Minnesota Life’s accidental death mortgage insurance policy provided accidental death coverage only where the insured’s death results from an unintended, unexpected, and unforeseen accidental bodily injury.
The defendant argued (and the district court agreed) that a mosquito bite — particularly in the state of Texas — is not unexpected or unforeseeable. Our client, however, argued that while mosquito bites may not necessarily be unexpected or unforeseeable in Texas, it is rare for mosquitoes to carry West Nile virus, and as such, it is certainly an unexpected and unforeseeable event to be bitten by a Culex mosquito, the carrier of the West Nile virus.
Worth noting is that the policy does not outright define accidental bodily injury. Thus, what is accidental is ambiguous and open to interpretation. The Fifth Circuit Court determined that the bite itself was an external physical force (not an internal bodily process) that gave rise to an unfortunate and unforeseen result.
The defendant attempted to argue that the mosquito bite could not have been accidental since the death certificate indicated that the death was “natural,” but the Fifth Circuit Court was not convinced noting that though the death certificate evidence was some evidence death was natural, the determination of whether an event is accidental is determined by reference to the policy definition of accidental injury.
Was West Nile Virus the Sole Cause of Death?
The policy only provided accidental death coverage when the accidental bodily injury is the sole cause of death. That bodily injury must also be independent of all other causes. Thus, even if death resulted from an accidental bodily injury, there was no coverage if one of these exclusions applied. The policy contained 10 exclusions from coverage one of which excluded from coverage death caused “directly or indirectly” by or results from, or there is a contribution from” a “bodily … infirmity, illness or disease.” This led to a rather tricky situation where Minnesota Life argued Melton’s death was excluded from coverage because of his various conditions (obesity, diabetes, age, etc.) along with the other contributing causes of death from the death certificate all in addition to the West Nile encephalitis.
Gloria argued, however, that her husband’s various bodily conditions could not have concurrently caused (in other words, “contributed to”) his death if the complications he suffered directly and exclusively resulted from one specific cause: the accidental bodily injury. Here, the accidental bodily injury was the infected mosquito bite. Put in simpler terms, Melton would not have died of his various pre-existing conditions unless he had contracted West Nile encephalitis from the mosquito. The Fifth Circuit Court agreed, and determined that the septic shock, respiratory failure, and multi-system organ failure that Melton suffered were not separate conditions but actually developed as a result of his West Nile encephalitis.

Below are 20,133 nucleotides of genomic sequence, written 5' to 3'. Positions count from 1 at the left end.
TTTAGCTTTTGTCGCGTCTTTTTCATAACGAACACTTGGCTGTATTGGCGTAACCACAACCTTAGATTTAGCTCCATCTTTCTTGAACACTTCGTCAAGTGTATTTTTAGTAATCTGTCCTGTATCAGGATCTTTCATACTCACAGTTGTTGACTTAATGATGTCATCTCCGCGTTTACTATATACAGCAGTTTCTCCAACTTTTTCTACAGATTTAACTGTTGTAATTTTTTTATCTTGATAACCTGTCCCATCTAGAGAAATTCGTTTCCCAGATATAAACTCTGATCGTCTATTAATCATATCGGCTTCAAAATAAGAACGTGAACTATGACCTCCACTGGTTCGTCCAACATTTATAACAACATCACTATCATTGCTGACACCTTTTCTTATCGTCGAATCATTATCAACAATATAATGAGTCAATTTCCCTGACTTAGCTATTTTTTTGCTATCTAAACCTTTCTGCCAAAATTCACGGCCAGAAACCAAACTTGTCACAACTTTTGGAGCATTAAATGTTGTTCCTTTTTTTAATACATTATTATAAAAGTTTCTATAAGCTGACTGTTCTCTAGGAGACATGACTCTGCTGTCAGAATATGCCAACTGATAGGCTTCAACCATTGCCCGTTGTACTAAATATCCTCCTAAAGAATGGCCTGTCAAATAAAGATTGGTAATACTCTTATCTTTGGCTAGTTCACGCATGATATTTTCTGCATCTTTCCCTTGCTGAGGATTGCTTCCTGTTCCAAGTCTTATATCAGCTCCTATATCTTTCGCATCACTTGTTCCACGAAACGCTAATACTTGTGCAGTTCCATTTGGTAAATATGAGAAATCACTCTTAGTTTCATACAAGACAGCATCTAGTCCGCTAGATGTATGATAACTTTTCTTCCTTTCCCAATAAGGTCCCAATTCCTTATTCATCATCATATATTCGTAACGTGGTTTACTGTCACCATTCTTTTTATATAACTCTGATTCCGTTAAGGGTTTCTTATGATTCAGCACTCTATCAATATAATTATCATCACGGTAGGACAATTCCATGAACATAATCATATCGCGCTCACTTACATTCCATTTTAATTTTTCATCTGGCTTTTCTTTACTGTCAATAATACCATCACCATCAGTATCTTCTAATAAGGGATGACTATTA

Essentially, the Court determined that any conditions that develop after an accidental injury cannot serve as concurrent causes that preclude coverage.
The Bite Wound Could Be Reasonably Inferred
Though there was no direct evidence of a wound or contusion indicating the Melton had suffered a mosquito bite, Gloria argued that a jury could reasonably infer that her husband had suffered a mosquito bite (and that this had led to a wound or contusion), given that he had clearly contracted West Nile encephalitis, which is most commonly spread by infected mosquitos.
Though the Fifth Circuit Court agreed that there might have been other ways for Melton to have contracted West Nile encephalitis, they determined that a jury could reasonably find that the evidence supported Gloria’s inference argument.
The Fifth Circuit reversed that portion of the district court’s opinion granting summary judgment against Gloria Wells on her breach of the insurance policy and return this case to the district court for a trial on the merits before a jury. The Fifth Circuit affirmed the district court’s summary judgment on Wells bad faith claims.